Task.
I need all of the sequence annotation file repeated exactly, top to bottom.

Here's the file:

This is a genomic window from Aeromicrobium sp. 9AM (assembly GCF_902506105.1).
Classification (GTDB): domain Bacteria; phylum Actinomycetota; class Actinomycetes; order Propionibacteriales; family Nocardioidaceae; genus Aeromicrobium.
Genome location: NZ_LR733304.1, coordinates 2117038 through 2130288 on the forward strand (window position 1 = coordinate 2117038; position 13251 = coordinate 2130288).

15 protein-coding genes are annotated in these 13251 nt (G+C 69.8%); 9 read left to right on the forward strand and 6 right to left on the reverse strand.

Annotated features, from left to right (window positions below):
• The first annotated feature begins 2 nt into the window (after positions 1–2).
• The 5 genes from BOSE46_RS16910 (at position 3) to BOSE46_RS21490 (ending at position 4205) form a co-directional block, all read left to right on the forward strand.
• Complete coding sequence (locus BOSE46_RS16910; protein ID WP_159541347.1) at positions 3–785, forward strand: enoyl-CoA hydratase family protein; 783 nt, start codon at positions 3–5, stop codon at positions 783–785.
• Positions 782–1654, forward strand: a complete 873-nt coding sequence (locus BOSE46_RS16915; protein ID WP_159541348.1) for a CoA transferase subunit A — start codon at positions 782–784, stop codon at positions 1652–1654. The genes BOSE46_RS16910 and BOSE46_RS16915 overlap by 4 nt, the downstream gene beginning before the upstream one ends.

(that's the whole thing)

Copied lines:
This is a genomic window from Aeromicrobium sp. 9AM (assembly GCF_902506105.1).
Classification (GTDB): domain Bacteria; phylum Actinomycetota; class Actinomycetes; order Propionibacteriales; family Nocardioidaceae; genus Aeromicrobium.
Genome location: NZ_LR733304.1, coordinates 2117038 through 2130288 on the forward strand (window position 1 = coordinate 2117038; position 13251 = coordinate 2130288).

15 protein-coding genes are annotated in these 13251 nt (G+C 69.8%); 9 read left to right on the forward strand and 6 right to left on the reverse strand.

Annotated features, from left to right (window positions below):
• The first annotated feature begins 2 nt into the window (after positions 1–2).
• The 5 genes from BOSE46_RS16910 (at position 3) to BOSE46_RS21490 (ending at position 4205) form a co-directional block, all read left to right on the forward strand.
• Complete coding sequence (locus BOSE46_RS16910; protein ID WP_159541347.1) at positions 3–785, forward strand: enoyl-CoA hydratase family protein; 783 nt, start codon at positions 3–5, stop codon at positions 783–785.
• Positions 782–1654, forward strand: a complete 873-nt coding sequence (locus BOSE46_RS16915; protein ID WP_159541348.1) for a CoA transferase subunit A — start codon at positions 782–784, stop codon at positions 1652–1654. The genes BOSE46_RS16910 and BOSE46_RS16915 overlap by 4 nt, the downstream gene beginning before the upstream one ends.